Changing the city of license of a broadcast station was made more difficult by the FCC's rural radio order. That order, about which we wrote here, imposed substantial obstacles on broadcasters attempting to move their stations from rural areas into urbanized areas - making such moves difficult if not impossible in many cases. However, in two recent cases, the FCC clarified that decision so as to permit some changes to be made without the substantial new showings. Specifically, these cases permit the move of stations from one city within a market to another in the same market, or from one urbanized area to another, without doing the complex showing that might otherwise be required.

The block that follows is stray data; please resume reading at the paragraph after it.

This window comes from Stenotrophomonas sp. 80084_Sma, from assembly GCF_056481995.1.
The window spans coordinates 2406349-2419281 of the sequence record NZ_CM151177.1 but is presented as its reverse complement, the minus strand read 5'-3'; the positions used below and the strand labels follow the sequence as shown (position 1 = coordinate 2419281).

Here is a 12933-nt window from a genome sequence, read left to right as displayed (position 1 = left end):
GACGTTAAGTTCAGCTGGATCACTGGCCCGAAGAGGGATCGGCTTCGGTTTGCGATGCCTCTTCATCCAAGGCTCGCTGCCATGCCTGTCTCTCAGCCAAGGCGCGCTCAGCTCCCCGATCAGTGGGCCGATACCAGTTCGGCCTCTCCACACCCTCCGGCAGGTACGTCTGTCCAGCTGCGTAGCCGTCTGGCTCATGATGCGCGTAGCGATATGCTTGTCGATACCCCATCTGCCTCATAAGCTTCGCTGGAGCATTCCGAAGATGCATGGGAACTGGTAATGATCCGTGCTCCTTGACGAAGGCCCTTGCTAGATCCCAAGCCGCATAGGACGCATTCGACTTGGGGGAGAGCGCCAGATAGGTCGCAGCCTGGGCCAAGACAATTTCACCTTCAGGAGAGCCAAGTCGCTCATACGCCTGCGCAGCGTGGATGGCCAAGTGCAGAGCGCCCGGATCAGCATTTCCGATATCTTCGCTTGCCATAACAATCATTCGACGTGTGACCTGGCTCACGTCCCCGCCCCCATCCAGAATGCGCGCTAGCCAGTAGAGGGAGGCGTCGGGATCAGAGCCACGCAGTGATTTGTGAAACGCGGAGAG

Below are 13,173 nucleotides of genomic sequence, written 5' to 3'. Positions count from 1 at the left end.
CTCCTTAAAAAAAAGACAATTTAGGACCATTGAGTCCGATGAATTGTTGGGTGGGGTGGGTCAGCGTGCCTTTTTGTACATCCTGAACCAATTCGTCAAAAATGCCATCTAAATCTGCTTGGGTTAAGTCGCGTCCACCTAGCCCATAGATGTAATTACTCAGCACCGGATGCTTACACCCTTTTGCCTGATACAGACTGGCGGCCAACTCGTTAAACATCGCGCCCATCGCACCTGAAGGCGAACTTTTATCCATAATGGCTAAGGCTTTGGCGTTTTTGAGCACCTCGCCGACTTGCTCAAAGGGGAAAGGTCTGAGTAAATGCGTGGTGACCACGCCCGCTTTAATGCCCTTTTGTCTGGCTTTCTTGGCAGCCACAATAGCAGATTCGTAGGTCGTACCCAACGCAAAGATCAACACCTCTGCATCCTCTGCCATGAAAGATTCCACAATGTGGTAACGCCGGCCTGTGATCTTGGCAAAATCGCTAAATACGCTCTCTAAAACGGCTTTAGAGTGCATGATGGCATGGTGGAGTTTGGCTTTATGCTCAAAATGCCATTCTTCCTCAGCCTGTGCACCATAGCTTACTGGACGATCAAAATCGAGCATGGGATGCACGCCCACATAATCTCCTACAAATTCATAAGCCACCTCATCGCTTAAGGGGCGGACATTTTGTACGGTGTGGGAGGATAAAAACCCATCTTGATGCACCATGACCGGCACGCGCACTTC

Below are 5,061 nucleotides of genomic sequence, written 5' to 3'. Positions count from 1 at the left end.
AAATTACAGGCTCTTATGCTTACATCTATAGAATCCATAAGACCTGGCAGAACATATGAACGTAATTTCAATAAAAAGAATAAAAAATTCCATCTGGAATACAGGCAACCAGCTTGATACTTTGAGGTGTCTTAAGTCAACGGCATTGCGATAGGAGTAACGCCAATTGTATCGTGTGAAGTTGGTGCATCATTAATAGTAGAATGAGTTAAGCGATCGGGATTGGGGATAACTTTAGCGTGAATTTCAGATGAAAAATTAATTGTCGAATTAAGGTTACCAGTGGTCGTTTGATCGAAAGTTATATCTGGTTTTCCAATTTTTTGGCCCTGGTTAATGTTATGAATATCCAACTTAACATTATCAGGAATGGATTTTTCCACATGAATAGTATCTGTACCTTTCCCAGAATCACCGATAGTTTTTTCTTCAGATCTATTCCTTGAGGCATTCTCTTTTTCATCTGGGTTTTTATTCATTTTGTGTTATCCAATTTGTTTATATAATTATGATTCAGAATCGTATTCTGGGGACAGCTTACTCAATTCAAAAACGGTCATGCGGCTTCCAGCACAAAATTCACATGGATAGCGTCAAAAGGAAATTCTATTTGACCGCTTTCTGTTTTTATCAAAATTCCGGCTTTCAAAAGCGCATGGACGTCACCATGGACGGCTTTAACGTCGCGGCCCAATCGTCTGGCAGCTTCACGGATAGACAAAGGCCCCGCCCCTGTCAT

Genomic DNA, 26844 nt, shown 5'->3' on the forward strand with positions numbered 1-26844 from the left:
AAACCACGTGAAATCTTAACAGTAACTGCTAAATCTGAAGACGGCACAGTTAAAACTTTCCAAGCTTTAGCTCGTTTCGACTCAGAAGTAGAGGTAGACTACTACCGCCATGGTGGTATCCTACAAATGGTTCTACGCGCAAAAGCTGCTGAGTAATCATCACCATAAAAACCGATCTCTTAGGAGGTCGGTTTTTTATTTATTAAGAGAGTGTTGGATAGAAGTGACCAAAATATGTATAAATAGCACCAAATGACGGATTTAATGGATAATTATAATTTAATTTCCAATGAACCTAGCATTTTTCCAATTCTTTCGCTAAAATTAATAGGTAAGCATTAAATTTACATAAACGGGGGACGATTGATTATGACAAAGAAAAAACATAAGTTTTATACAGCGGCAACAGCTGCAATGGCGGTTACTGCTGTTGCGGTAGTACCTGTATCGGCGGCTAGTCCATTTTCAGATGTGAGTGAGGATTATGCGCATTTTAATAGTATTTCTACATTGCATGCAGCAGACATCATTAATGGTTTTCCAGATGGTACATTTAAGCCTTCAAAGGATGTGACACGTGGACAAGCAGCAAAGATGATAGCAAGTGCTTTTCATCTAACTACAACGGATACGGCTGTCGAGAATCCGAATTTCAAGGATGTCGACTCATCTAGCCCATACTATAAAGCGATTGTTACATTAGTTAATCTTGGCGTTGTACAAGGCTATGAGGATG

The rural radio decision had changed the an FCC policy that had favored, in allocations decisions, a first transmission service (i.e. the first station licensed to a community) to a large community within an urbanized area over a service to a less populous community, even if that community was outside an urbanized area. After the rural radio decision, there was a presumption that service to any community within an urbanized area was service to the entire urbanized area - so a first service to a suburban community, instead of being treated as the first transmission service to that community, was treated as if it were the 20th (or 30th or 40th,depending on the number of stations in the entire market) service to the urban area. Thus, the proposal would routinely not be entitled to a preference over a new service to a community outside of the urban area in the absence of a complex and convincing "Tuck showing" that analyzed a number of factors to show that the suburban community was independent of the central city in the urban area and that the proposed station would really meet the needs of this independent community, not of the whole urbanized area. In one decision released last month, the FCC made clear that a move from one city within an urbanized are to another within the same urbanized area did not need this Tuck showing, as both were considered part of the same community for allocations purposes. In a variation on that theme in a case released last week, the FCC's staff held that a move of a station from one urban area to an adjacent urban area did not require the showing. Presumably this was because each urban area would have dozens of services, so that loss of one service in one market and the gain in another would be inconsequential. Seemingly simple decisions, but ones that can save applicants significant time and trouble when filing city of license change applications for stations that are already located within urbanized areas.